Theirs read: “In case of a fire walk in an orderly fashion to the nearest exit. Do not run.” Mine read “In case of a fire RUN like bloody hell, push anyone out of the way and get out as fast as you can” and so on, down the list of things to do. I never mentioned it to anyone, but Bill was standing by the lift one day when he suddenly called out my name “Peckham you’ve been at it again.” One of the lads came down to the studio and I was with George Harrison at the time, so he popped up to see my handy work and came back down. I thought ‘Here we go, I’m in trouble now,” but he was as good as gold. He was laughing and said “Did you do all of the floors?” and I said that I had.
I remember coming into work one morning and was confronted by a very annoyed Bill Swain. He said, “Right where have you hidden my teeth “(He had false ones). I begged him to believe me, but as I was laughing so much, he just wouldn’t believe me at all and kept insisting that I give them back to him as he would be off duty in half an hour.
The more he told me that he had problems trying to eat his sandwiches overnight the more I just couldn’t stop laughing - and the more he said that I am a liar the more I just laughed even more. The bad part to follow was that we did find them in the filing cabinet, but they had been glued together and now Bill was fuming with me. Between laughing I begged him to believe me that although it was very funny I really just wouldn’t do a thing like that to anyone. He just wouldn’t believe me at all, and I can swear to this day it wasn’t me and no one owned up to doing it either, so the blame always remained that I had done it, no matter how many times I swore that it really wasn’t me. No one would believe it. Poor Bill he’s probably gone to his grave still believing that it was me.
In the beginning of the 1970’s we had formed a band at Apple with me on guitar. The others were Mike O’Donnell and Martin Lawrence and we had various guys to be the drummer.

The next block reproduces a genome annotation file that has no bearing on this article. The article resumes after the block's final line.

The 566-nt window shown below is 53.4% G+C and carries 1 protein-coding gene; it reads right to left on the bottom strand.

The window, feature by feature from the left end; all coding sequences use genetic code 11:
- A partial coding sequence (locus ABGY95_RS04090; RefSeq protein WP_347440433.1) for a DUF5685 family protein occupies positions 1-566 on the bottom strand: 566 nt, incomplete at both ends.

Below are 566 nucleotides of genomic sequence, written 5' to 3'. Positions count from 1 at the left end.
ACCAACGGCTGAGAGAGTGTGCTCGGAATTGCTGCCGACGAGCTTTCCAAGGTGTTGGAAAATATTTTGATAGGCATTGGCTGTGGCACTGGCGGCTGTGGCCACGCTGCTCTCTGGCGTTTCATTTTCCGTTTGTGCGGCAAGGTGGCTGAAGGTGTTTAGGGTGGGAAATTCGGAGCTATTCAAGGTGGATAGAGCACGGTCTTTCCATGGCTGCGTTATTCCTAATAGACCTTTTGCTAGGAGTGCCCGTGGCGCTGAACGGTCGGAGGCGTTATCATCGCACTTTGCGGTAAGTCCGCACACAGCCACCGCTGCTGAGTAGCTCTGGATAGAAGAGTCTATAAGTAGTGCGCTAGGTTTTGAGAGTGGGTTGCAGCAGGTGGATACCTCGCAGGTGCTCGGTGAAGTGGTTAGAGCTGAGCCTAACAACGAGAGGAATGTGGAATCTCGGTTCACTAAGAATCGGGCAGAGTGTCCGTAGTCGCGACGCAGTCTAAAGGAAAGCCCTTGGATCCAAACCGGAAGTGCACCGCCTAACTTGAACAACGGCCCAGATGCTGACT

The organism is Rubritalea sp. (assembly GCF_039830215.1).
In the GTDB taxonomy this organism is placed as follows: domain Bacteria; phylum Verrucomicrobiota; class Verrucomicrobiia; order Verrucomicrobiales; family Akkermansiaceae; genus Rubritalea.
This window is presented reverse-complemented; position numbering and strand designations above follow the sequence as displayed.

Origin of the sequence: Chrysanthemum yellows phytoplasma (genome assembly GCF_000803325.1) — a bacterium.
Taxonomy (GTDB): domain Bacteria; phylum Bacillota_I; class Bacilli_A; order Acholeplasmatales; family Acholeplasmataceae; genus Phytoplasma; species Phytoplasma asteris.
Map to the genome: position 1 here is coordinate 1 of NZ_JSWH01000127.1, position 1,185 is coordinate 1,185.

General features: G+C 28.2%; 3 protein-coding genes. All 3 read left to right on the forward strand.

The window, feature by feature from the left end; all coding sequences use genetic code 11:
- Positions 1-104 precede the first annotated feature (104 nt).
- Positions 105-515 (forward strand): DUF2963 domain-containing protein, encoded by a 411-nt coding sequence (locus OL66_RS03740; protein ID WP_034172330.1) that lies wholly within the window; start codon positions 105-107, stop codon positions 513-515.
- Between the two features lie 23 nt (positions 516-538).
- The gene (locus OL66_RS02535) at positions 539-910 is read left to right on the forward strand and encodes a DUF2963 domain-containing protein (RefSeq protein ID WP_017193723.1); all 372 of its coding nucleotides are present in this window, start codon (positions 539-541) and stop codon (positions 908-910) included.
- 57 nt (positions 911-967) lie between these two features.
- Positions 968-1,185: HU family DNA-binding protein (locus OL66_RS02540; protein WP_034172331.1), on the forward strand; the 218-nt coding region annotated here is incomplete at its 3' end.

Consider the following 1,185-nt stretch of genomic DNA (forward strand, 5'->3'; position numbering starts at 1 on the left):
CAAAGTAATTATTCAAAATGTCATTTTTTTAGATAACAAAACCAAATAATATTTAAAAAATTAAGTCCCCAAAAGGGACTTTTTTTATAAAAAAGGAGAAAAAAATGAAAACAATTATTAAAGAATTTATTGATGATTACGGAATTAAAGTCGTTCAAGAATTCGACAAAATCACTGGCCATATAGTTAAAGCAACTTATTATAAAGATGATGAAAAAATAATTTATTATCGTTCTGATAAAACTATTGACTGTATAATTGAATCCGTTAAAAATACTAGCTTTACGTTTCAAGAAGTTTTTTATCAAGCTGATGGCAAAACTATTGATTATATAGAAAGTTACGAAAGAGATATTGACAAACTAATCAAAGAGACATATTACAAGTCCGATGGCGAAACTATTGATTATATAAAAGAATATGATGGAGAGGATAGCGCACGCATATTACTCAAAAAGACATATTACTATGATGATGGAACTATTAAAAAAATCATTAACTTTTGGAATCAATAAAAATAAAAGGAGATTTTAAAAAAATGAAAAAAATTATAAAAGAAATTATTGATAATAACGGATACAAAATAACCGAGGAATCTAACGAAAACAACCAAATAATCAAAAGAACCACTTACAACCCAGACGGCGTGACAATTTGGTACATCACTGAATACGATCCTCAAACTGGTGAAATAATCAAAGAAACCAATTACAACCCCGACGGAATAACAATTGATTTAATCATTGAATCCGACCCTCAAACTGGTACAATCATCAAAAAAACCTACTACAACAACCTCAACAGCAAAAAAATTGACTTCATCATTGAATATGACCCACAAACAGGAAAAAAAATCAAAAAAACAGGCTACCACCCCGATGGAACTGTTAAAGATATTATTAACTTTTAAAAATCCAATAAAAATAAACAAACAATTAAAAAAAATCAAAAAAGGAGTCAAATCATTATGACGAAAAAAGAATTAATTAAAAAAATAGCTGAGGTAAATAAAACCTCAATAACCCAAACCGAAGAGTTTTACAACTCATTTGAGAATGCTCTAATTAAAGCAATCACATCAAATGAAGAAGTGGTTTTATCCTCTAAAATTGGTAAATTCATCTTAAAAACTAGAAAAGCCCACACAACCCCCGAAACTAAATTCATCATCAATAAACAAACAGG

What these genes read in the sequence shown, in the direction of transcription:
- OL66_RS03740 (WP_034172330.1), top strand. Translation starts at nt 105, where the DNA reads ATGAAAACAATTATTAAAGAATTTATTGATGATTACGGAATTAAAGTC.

Mike was a tape operator at the studio, Martin was a mate from Liverpool and we were going to call the band ‘the Apple Band.’ We had photographs taken for the front cover of the supplement informing the Industry that Apple Studios was at last opening. As it was a new studio a test band was needed to check out that all the microphones worked and the amplifiers and the acoustics and the desk all functioned.
I volunteered our band to be available for this, which worked out very well, as we had written about half a dozen numbers and didn’t have the money to record them. We did so well that we actually recorded a whole album on these test sessions and Ringo helped us out by speaking to Barnaby Records in California. One of his pals was head of production and was up for the album and arranged that with each quarter of the LP he would give us a quarter of the advance money, which was great for us.
At last we would be able to buy guitars and things. We had recorded a Bread single earlier which Mickie Most had wanted to release on his Rak Records label. He did and his brother Dave Most did the plugging for us. The next thing we had an invite to do ‘Top of the Pops,’ which was great, but we didn’t have guitars for the television show. George got to hear about this and he said to come to his house ‘Friar Park’ and between us we would find a guitar for me. We did, it was George’s guitar from ‘Magical Mystery Tour.’ Later he said he wanted it back for sentimental reasons, obviously, so he got me to come back to his house to choose another. He gave me his Rickenbacker, a little black one but a lovely guitar to play. He told me John had borrowed it at one time and really liked to play it, but George had got it back from him.